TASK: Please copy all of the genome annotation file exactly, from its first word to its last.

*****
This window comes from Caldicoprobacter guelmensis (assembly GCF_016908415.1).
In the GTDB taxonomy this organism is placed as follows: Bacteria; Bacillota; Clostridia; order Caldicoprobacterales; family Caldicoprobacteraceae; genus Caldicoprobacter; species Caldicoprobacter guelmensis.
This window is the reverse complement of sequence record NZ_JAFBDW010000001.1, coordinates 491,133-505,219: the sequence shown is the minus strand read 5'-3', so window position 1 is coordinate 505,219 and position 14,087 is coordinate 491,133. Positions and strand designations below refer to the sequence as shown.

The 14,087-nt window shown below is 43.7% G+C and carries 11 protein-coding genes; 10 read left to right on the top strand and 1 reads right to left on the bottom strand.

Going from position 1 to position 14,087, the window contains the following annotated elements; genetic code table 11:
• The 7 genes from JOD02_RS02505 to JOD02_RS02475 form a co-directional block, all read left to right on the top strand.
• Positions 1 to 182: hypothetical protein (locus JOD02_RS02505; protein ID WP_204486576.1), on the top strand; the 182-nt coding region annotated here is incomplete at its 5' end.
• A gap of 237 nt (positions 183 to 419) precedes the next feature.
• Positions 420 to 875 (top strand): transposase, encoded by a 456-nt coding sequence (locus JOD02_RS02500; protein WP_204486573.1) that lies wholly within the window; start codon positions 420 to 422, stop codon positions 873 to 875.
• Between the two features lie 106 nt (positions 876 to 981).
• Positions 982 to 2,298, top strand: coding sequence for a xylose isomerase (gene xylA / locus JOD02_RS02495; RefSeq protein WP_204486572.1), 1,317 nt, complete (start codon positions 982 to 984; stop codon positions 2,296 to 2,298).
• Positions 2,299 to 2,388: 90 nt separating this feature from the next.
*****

This window comes from Caldicoprobacter guelmensis (assembly GCF_016908415.1).
In the GTDB taxonomy this organism is placed as follows: Bacteria; Bacillota; Clostridia; order Caldicoprobacterales; family Caldicoprobacteraceae; genus Caldicoprobacter; species Caldicoprobacter guelmensis.
This window is the reverse complement of sequence record NZ_JAFBDW010000001.1, coordinates 491,133-505,219: the sequence shown is the minus strand read 5'-3', so window position 1 is coordinate 505,219 and position 14,087 is coordinate 491,133. Positions and strand designations below refer to the sequence as shown.

The 14,087-nt window shown below is 43.7% G+C and carries 11 protein-coding genes; 10 read left to right on the top strand and 1 reads right to left on the bottom strand.

Going from position 1 to position 14,087, the window contains the following annotated elements; genetic code table 11:
• The 7 genes from JOD02_RS02505 to JOD02_RS02475 form a co-directional block, all read left to right on the top strand.
• Positions 1 to 182: hypothetical protein (locus JOD02_RS02505; protein ID WP_204486576.1), on the top strand; the 182-nt coding region annotated here is incomplete at its 5' end.
• A gap of 237 nt (positions 183 to 419) precedes the next feature.
• Positions 420 to 875 (top strand): transposase, encoded by a 456-nt coding sequence (locus JOD02_RS02500; protein WP_204486573.1) that lies wholly within the window; start codon positions 420 to 422, stop codon positions 873 to 875.
• Between the two features lie 106 nt (positions 876 to 981).
• Positions 982 to 2,298, top strand: coding sequence for a xylose isomerase (gene xylA / locus JOD02_RS02495; RefSeq protein WP_204486572.1), 1,317 nt, complete (start codon positions 982 to 984; stop codon positions 2,296 to 2,298).
• Positions 2,299 to 2,388: 90 nt separating this feature from the next.